Keeping records

is an important part of running a business. Obvious benefits of keeping records include being organized, keeping track of important forms (e.g., incorporation forms, 2553, etc.), and having a set of documents that outlines how you plan to run your business. Perhaps less obvious benefits include standardized stock certificates, transfer ledgers, an operating agreement, and a resolution to borrow/lend. Like I said before, sending in the forms to the state to get your business set up is the easy part!

A closer look

at the elements of a corporate record book could leave you a little confused and in need of some aspirin. With a little time and a lot of patience, you can get your head around the contents. It is very important that you know what each section contains – both from a general content standpoint and the nitty gritty specifics. The contents of this book outlines how you plan to run your business and provides the necessary forms to complete/document certain activities within your business.

What to expect

Corporate record books do vary a little in content. You can find some that are a bit meatier than others. Choosing the right one for your business is going to require a little homework. If you’re a single person operation, less may be more for you in the beginning. If you’re starting something with a half a dozen other people, your requirements probably look slightly different. In any case, here are a few things that I would expect to see in any corporate record book.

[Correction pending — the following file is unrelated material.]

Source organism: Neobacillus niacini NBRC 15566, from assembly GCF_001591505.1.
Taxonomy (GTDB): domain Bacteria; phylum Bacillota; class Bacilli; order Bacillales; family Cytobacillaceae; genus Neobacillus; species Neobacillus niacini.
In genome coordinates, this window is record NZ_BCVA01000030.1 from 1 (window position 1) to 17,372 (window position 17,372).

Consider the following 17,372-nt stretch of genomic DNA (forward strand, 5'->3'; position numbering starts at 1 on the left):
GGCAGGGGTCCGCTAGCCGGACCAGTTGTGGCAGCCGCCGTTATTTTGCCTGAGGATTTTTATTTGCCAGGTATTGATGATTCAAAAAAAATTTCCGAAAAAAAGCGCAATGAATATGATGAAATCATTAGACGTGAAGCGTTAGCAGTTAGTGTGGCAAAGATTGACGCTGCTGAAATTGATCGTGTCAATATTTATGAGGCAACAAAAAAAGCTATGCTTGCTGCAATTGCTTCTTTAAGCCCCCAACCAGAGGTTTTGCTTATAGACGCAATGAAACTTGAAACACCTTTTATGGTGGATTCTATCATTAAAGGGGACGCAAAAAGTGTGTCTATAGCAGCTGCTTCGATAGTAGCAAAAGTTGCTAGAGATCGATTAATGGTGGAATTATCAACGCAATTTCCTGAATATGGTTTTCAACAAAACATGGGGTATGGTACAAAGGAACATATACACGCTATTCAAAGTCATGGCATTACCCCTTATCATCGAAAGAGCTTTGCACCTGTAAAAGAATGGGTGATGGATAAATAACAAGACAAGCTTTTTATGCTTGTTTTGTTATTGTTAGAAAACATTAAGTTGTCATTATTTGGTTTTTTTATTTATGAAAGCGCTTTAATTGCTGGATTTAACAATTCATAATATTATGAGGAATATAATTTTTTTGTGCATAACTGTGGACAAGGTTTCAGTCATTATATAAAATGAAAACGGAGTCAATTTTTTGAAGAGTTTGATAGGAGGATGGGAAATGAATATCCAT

• Notice of (shareholder) meeting
  • Meeting minutes – shareholders and/or directors
  • Waiver of notice of meeting
  • Written consent to action w/o meeting


  • S corp election
  • Borrow and/or lend money
  • Real property
  • Amending operating agreement/bylaws
  • Stock issuance
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Getting started

with a corporate records book isn’t difficult. Many websites out there will sell you a binder that comes with many of the “standard” forms ready to go. The Corporate Records Handbook by Anthony Mancuso is a good book to pick up to help you work through your own records book. I’ve also had some luck on this site in the past for picking up a good starter book for a reasonable price. Good luck on this important component of getting your business up and running. Now I’m going to end this blog post and head back to my own corporate records binder and make some updates.

Disclaimer: I am not an attorney. The information above is based on my experience. Make sure to do your homework, consult the appropriate legal representative, and be ready to take full accountability for your actions (or lack there of). 

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